13. Support Operations.  Safety must be a key resource to Operations. Instead of impeding Operations and hampering its progress safety must support Operations to find safe ways of accomplishing organizational goals instead of work at cross purposes with production.
  14. Cease attempts to manipulate worker’s behaviors. Safety is not about managing people’s behavior; it’s about managing risk. Behavioral psychology is over used and frequently misused in commercial safety solutions.

I have several more that I could add, but if 14 was enough for Deming than who am I to try to surpass the great man’s work?  I have said with irritating frequency that the Safety function must change if it is to survive. I believe wholeheartedly that the implementation of these 14 things can help the safety function not only to survive but to thrive.

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Filed under: Behavior Based Safety, Loss Prevention, Phil La Duke, Safety, Safety Culture, Worker Safety, , , , ,

11 Responses

  1. Chris Wall says:

    Interesting post, but I’m not certain I agree with you on everything. First, 14 points… If you have that many points, be prepared to be ignored. I’ve found that it’s best to have one point per presentation and stick with that.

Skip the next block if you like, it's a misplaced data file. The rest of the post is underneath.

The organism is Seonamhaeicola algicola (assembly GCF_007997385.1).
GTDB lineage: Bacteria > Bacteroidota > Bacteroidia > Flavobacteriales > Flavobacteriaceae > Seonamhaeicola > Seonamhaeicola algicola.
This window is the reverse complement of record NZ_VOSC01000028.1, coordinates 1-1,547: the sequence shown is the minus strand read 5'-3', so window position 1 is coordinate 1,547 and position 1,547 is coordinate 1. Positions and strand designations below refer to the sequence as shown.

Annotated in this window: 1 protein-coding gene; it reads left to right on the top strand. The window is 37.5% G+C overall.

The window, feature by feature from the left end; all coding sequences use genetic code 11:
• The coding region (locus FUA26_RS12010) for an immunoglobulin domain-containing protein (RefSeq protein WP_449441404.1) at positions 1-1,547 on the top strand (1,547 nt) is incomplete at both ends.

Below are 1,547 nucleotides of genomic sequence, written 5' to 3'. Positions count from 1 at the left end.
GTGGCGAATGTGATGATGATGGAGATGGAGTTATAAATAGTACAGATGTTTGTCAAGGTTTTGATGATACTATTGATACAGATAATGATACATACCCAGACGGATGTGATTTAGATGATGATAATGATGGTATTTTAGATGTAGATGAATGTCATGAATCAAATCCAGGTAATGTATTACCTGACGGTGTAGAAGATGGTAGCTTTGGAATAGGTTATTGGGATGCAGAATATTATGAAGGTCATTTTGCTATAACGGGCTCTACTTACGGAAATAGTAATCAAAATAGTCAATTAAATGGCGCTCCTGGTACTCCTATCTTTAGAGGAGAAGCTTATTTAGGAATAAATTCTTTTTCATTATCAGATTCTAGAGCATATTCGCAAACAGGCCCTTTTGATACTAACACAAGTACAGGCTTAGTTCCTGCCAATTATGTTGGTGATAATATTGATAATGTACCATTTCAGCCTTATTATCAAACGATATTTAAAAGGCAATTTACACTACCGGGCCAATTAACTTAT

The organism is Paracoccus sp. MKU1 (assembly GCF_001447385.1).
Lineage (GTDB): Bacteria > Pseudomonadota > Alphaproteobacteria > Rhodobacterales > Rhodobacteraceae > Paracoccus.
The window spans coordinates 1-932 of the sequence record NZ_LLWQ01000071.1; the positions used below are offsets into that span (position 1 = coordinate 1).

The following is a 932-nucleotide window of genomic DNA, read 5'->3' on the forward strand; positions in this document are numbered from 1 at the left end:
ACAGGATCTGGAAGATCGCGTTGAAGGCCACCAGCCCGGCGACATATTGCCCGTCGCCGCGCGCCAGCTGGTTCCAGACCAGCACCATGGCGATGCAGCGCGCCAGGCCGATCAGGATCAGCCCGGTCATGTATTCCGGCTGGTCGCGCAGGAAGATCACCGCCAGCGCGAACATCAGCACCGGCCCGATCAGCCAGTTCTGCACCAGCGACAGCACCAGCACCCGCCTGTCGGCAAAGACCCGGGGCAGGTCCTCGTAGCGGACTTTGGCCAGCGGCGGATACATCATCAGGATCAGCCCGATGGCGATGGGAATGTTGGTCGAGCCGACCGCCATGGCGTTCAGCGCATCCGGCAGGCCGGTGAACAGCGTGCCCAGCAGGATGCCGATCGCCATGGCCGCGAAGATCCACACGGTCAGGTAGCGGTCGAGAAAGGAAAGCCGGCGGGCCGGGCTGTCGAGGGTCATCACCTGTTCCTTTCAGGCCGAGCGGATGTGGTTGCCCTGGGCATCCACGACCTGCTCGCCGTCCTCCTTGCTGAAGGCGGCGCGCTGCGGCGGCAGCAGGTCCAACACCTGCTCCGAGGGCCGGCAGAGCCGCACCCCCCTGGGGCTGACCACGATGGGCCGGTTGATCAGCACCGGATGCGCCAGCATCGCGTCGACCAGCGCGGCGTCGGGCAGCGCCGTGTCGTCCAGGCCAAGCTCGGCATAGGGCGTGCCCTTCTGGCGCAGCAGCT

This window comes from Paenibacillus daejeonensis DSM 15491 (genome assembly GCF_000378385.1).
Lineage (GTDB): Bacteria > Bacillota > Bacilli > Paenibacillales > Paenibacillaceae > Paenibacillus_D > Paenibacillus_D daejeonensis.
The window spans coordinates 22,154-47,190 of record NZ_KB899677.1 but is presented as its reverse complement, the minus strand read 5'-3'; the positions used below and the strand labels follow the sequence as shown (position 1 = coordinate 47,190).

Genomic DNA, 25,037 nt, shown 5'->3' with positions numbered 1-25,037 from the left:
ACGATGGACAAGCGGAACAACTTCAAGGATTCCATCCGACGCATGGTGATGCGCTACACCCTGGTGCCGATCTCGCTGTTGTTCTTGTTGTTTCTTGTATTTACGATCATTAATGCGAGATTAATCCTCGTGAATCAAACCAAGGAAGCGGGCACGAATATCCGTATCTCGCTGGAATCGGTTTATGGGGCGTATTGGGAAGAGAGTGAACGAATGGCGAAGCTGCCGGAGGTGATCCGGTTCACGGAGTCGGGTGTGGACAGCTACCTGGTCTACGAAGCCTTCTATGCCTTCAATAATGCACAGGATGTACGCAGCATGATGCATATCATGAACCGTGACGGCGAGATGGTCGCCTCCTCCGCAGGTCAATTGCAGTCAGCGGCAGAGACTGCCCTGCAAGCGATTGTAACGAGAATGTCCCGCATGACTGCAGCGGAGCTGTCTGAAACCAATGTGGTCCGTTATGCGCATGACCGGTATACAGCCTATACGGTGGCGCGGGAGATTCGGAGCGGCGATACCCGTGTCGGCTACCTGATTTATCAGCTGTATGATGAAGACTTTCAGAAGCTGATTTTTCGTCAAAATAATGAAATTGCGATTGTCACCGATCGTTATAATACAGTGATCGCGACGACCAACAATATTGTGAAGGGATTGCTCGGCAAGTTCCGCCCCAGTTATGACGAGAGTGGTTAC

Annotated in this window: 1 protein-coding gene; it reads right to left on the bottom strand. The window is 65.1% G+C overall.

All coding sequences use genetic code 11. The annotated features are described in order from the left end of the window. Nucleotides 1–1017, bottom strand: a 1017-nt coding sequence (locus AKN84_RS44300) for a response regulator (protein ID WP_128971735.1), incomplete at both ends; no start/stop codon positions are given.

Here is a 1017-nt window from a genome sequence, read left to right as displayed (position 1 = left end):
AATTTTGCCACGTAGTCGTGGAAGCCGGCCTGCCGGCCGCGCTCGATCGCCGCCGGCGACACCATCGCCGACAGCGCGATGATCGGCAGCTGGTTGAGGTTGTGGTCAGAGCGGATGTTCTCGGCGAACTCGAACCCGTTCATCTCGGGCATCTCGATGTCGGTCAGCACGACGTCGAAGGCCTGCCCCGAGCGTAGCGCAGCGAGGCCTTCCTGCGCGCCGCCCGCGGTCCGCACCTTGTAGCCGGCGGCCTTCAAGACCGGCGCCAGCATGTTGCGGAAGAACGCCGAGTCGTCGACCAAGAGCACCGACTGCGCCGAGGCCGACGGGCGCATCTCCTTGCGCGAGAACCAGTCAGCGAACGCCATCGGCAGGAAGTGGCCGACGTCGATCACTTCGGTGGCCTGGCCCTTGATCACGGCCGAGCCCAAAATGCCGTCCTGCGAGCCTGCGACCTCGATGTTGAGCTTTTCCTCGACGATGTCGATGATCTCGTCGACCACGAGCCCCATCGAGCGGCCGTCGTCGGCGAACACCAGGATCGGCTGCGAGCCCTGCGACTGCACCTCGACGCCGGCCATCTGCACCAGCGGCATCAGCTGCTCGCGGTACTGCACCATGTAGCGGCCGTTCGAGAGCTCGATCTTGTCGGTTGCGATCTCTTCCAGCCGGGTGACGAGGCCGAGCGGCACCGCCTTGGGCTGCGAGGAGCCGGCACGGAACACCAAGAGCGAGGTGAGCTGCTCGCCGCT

OK, maybe two. But that’s it. No more.

    But that’s a superficial nit to pick. My real issue is with your representation of HR’s role. At its core, HR should be charged with ensuring that the organization has the right people in the right jobs doing the right work. Ideally, HR should be as antagonistic toward the status quo as any good engineering department. HR’s role, then, would be ensuring that the organization’s team has the knowledge, skills, abilities, and experience to help the organization attain its goals or realize its vision, and, if it doesn’t, then HR should be helping the organization acquire the talent it needs.

    It’s a bit like Billy Ball, really.

    C

    • Phil La Duke says:

      I know it will rile some people to think of HR in that way. Your point is a good one, though. HR should be hiring the right people (a lack of capability—physically unable to do the job—can be a HUGE safety hazard but it is often over looked), And if Deming can have 14 points so can i. Read them one at a time if it helps.

  2. Dave Collins says:

    With you all the way on this one mate. Safety people will not survive if they continue to work in a bubble!

    • Phil La Duke says: